If—
A Message for Jack and Owen

Jack and Owen, I do not often eulogize a person with whom I have serious political and ethical issues. Rudyard Kipling is such a person. He was the model of what British imperialism was. He was born in India at the time of the end of the American Civil War and died just before WWII. By the end of WWII, the ability of the British to be imperialists and racists finally died. That is not to say that some were still into imperialism. Nonetheless, the war exhausted their empire, which totally crumbled.

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Rudyard Kipling

Having acknowledged my issues with Kipling's imperialistic mindset, Jack and Owen, allow me to give that writer the credit that he is due especially for his poem, If—.

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Kipling's If—

If you can keep your head when all about you
Are losing theirs and blaming it on you,
If you can trust yourself when all men doubt you,
But make allowance for their doubting too;
If you can wait and not be tired by waiting,
Or being lied about, don't deal in lies,
Or being hated, don't give way to hating,
And yet don't look too good, nor talk too wise:

If you can dream—and not make dreams your master;
If you can think—and not make thoughts your aim;
If you can meet with Triumph and Disaster
And treat those two impostors just the same;
If you can bear to hear the truth you've spoken
Twisted by knaves to make a trap for fools,
Or watch the things you gave your life to, broken,
And stoop and build 'em up with worn-out tools:

If you can make one heap of all your winnings
And risk it on one turn of pitch-and-toss,
And lose, and start again at your beginnings
And never breathe a word about your loss;
If you can force your heart and nerve and sinew
To serve your turn long after they are gone,
And so hold on when there is nothing in you
Except the Will which says to them: "Hold on!"

If you can talk with crowds and keep your virtue,
Or walk with Kings—nor lose the common touch,
If neither foes nor loving friends can hurt you,
If all men count with you, but none too much;
If you can fill the unforgiving minute
With sixty seconds' worth of distance run,
Yours is the Earth and everything that's in it,
And—which is more—you'll be a Man, my son.

Kipling's If— was published in 1895 as his tribute to a Scottish explorer and colonial leader in South Africa, Dr. Leander Starr Jameson. Jameson followed orders to attack the Boers in the Transvaal. The famous Jameson Raid took place in 1895. However, Joseph Chamberlain, the British Colonial Secretary, who was the father of Neville Chamberlain, imprisoned Jameson when he failed to defeat the Boers. At that time, what is called today South Africa was four different areas of control: the British controlled the Cape Colony and Natal. The Boers called their areas, the Orange Free State and Transvaal.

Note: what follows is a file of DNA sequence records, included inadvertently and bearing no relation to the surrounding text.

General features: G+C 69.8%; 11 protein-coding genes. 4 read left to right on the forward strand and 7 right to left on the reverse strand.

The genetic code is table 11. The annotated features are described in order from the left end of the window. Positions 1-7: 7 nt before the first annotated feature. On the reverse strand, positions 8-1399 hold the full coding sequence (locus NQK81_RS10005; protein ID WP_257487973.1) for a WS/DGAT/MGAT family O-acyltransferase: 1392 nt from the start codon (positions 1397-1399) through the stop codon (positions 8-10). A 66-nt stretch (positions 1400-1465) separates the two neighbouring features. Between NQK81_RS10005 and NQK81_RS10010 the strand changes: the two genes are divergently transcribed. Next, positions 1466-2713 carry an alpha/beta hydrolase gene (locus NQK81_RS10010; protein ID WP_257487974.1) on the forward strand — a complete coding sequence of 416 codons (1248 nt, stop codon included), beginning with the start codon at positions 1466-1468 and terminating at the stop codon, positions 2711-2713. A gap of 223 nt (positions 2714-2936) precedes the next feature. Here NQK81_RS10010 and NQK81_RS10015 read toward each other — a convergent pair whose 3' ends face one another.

What Kipling did was to write a tribute to Jameson for following orders in spite of the consequences that he faced by the colonial government. Additionally, Kipling wrote this poem in the form of advice that he wanted to convey to his son, John. Tragically, John Kipling died several years later at the Battle of Loos in 1915 during WWI. John Kipling's death was less than a year before Alan Seeger died at Belloy-en-Santerre on July 4, 1916.

Therefore, I am writing this essay for both of you, Jack and Owen. This next picture is of Jameson, for which If— was Kipling's tribute. I know; it is not in color, but it was taken about a century ago, which was thirty years before I was born.

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Dr. Leander Starr Jameson

Jack and Owen, what both intrigues and concerns me is that Kipling was not able to see the contradiction of being critical of British colonial rule and how that affected Jameson while at the same time what Jameson did was British imperialism also. Kipling did not recognize it while in South Africa nor his years in India and Burma. He was upset with Jameson being hurt by imperialism while Jameson was doing the same thing to others. It is like getting mad when your brother hits you, and then you hit him back.

Finally, Khushwant Singh, who was a lawyer and writer in India, said of Kipling's If— that it was "the essence of the message of The Gita in English." Sometime, I will explain the Bhagavad Gita and the Upanishads but not here.

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Khushwant Singh

Now that I have provided the two of you a brief history behind Kipling's If—, what message did Kipling provide for the two of you? Interestingly, the style of the poem is in the form of dichotomies. What Kipling wanted was for you, Jack and Owen, to hold in tension two extremes at the same time. He listed about a dozen and a half examples of these tensions.

You are probably thinking that Papa will fill the next several pages with an explanation of all of these dichotomies. Relax. We have some other important things to do like going to the park, flying planes, baking cookies, or driving around the neighborhood.

Description: Al with Jack and Owen

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Nevertheless, I want you to read If— as you grow up. If you do, you will be a man, Jack and Owen. Hey, I am proud of you now, and you are five and three. You both truly inspire me.



This video is Michael Caine reading Kipling's If—

Or a 21st century reading as Homer heard it:



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07/27/15